How do you develop apps for iOS? It’s a common question that many computer enthusiasts ask, and one we here at TechnoBuffalo hope to answer with this series of posts.

Learning how to develop software can be one of the most intimidating prospects for the average computer user, and with the growing saturation of applications in mobile marketplaces, it is becoming increasingly difficult to get your work noticed. That’s what this series is for, helping you learn iOS development from a conceptual perspective. No prior knowledge of computer programming will be necessary. Over the coming weeks, we’ll examine the iPhone’s ability to deliver immersive, intuitive content, a unique opportunity for both developers and consumers.

Today’s tutorial will be a continuation of last week’s lesson, recreating the classic game of Pong. When we parted last, we had finally found an efficient way to create our scoreboard. Now, we will finish our application by applying some game logic to our project.

1.  After opening up Apple’s integrated development environment (Xcode 4), head on over to the implementation file (PongViewController.m). This is where we define variables we created in the initialization, or header, file. Under the #import tag, you should place the following pieces of #define code. These clarify some of the rules of the game, such as the score that it takes to win and the ball’s speed.


#define kGameStateRunning 1 #define kGameStatePaused  2

#define kBallSpeedX 3 #define kBallSpeedY 4

#define kComputerMoveSpeed 3.25 #define kScoreToWin 15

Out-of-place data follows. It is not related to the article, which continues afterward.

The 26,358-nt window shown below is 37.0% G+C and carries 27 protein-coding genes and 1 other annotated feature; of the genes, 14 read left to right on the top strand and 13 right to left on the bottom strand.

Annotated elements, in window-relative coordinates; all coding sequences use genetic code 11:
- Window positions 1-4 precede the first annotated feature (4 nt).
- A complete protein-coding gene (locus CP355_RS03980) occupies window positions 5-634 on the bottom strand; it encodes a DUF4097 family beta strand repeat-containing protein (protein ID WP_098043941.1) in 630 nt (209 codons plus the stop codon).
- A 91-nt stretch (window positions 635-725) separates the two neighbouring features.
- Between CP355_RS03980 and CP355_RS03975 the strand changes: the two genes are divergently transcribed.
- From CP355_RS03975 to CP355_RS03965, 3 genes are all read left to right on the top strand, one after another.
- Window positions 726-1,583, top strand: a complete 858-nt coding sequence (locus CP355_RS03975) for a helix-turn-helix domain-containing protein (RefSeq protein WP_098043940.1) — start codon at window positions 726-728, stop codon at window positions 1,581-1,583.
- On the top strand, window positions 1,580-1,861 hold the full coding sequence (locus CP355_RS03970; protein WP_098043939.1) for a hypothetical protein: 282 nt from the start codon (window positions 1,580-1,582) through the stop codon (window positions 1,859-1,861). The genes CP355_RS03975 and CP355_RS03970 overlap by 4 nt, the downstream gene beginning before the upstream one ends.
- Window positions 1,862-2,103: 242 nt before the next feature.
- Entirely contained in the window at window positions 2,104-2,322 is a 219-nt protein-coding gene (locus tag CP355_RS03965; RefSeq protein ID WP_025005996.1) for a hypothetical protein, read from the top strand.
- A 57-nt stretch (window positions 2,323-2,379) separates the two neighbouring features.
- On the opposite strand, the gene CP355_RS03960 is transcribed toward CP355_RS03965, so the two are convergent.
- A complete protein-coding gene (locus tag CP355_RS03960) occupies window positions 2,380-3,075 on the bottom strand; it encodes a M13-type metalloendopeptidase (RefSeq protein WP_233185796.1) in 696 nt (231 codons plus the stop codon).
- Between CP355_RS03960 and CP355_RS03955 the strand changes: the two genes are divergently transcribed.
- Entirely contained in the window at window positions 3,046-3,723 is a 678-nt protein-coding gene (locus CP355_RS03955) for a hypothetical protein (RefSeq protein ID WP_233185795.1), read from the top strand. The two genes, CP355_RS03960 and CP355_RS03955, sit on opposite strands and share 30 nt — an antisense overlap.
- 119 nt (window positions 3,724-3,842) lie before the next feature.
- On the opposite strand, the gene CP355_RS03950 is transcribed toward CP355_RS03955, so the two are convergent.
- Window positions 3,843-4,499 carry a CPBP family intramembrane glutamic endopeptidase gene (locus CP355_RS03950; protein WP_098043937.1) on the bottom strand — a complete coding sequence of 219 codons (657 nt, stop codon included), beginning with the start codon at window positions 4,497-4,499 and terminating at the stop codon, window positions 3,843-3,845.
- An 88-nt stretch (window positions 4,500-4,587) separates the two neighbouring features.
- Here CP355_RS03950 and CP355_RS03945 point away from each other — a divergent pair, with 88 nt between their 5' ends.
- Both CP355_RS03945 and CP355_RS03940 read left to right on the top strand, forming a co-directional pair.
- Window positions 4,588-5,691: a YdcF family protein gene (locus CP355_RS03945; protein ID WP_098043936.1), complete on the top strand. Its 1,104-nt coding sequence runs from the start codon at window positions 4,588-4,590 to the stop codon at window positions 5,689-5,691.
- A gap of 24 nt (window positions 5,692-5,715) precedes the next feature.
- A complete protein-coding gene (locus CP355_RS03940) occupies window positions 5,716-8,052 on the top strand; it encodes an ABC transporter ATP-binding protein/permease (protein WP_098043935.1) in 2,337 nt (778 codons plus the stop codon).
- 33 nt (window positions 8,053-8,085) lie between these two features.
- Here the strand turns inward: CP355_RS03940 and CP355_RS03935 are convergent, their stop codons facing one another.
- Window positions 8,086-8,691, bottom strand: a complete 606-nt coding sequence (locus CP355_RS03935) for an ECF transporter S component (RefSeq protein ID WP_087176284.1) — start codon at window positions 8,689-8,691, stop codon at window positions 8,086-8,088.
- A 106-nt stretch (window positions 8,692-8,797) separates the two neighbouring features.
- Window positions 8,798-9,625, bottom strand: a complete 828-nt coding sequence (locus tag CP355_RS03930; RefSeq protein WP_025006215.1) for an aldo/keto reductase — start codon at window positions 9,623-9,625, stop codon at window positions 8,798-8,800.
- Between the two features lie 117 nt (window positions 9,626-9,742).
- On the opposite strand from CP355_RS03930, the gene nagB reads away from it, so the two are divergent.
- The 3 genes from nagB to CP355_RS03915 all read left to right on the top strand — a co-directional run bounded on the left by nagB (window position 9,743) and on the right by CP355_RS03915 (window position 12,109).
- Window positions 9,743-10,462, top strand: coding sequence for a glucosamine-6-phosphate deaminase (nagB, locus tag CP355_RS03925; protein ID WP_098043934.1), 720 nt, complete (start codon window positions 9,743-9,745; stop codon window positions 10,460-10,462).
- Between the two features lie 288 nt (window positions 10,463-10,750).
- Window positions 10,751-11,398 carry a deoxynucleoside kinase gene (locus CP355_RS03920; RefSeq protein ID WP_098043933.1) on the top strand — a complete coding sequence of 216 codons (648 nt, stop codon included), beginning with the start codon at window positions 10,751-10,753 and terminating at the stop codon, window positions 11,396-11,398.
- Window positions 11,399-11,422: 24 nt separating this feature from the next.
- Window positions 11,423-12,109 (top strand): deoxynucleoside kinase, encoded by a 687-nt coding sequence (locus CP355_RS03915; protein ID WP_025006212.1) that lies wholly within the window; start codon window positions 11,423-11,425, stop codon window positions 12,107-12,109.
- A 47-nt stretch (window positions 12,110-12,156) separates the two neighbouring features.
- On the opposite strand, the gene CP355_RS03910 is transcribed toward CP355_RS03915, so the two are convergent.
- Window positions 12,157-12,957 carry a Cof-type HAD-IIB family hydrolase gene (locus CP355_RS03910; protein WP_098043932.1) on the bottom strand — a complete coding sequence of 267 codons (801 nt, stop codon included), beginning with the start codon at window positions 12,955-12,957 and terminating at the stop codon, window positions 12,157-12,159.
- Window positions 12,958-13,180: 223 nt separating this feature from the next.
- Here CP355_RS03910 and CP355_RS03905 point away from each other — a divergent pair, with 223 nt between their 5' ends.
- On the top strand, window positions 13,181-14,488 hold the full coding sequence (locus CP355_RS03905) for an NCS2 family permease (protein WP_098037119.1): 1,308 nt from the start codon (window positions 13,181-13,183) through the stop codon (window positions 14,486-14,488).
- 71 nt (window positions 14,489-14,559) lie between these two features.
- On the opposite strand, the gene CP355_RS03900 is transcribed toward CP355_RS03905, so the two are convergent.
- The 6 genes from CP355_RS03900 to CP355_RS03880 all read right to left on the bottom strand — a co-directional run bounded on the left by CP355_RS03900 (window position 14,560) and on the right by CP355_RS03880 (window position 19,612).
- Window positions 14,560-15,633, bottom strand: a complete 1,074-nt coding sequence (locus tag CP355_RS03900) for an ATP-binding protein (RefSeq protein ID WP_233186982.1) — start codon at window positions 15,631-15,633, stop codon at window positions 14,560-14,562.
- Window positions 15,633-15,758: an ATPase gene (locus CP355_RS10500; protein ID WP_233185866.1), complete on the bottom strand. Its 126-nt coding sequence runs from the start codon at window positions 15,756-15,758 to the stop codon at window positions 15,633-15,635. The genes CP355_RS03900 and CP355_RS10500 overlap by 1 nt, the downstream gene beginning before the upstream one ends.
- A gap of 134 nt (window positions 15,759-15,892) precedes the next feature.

2.  Scroll down to the touchesMoved method that we created earlier and place the cursor underneath it. We’ll now be adding the heart and soul of our game, defining many of the pseudo-variables we just created. We’re going to set up a timer to be constantly running through our code, but we’ll go into detail on that idea shortly. Here, we are setting up court bounds, computer’s action, and scoring logic.


-(void) gameLoop { if(gameState == kGameStateRunning) {

playerScoreText.hidden = YES; computerScoreText.hidden = YES;

winOrLoseLabel.hidden = YES; = CGPointMake( + ballVelocity.x , + ballVelocity.y);

if( > self.view.bounds.size.width || ballVelocity.x =- ballVelocity.x; }

if( > self.view.bounds.size.height || ballVelocity.y =- ballVelocity.y; }

if (CGRectIntersectsRect (ball.frame, playerPaddle.frame)) {
CGRect frame = ball.frame;
frame.origin.x = playerPaddle.frame.origin.x – frame.size.height;
ball.frame = frame;
ballVelocity.x =- ballVelocity.x; }

if (CGRectIntersectsRect (ball.frame, computerPaddle.frame)) {
CGRect frame = ball.frame;
frame.origin.x = CGRectGetMaxX(computerPaddle.frame);
ball.frame = frame;
ballVelocity.x =- ballVelocity.x; }

// Begin Simple AI
if( if( CGPoint compLocation = CGPointMake(, – kComputerMoveSpeed); = compLocation; }

if( > {
CGPoint compLocation = CGPointMake(, + kComputerMoveSpeed); = compLocation;
} }

// Begin Scoring Game Logic
if( playerScoreValue++;
[self reset:(playerScoreValue >= kScoreToWin)]; }

if( > self.view.bounds.size.width) {
[self reset:(computerScoreValue >= kScoreToWin)];
} }


3.  Now, we have to add code for restarting after one match is finished. To do this, we will add a method underneath the majority of our game logic. The following code will force the application to reset its logic and scoreboard, but this is only called if the value of the highest score matches our #define method.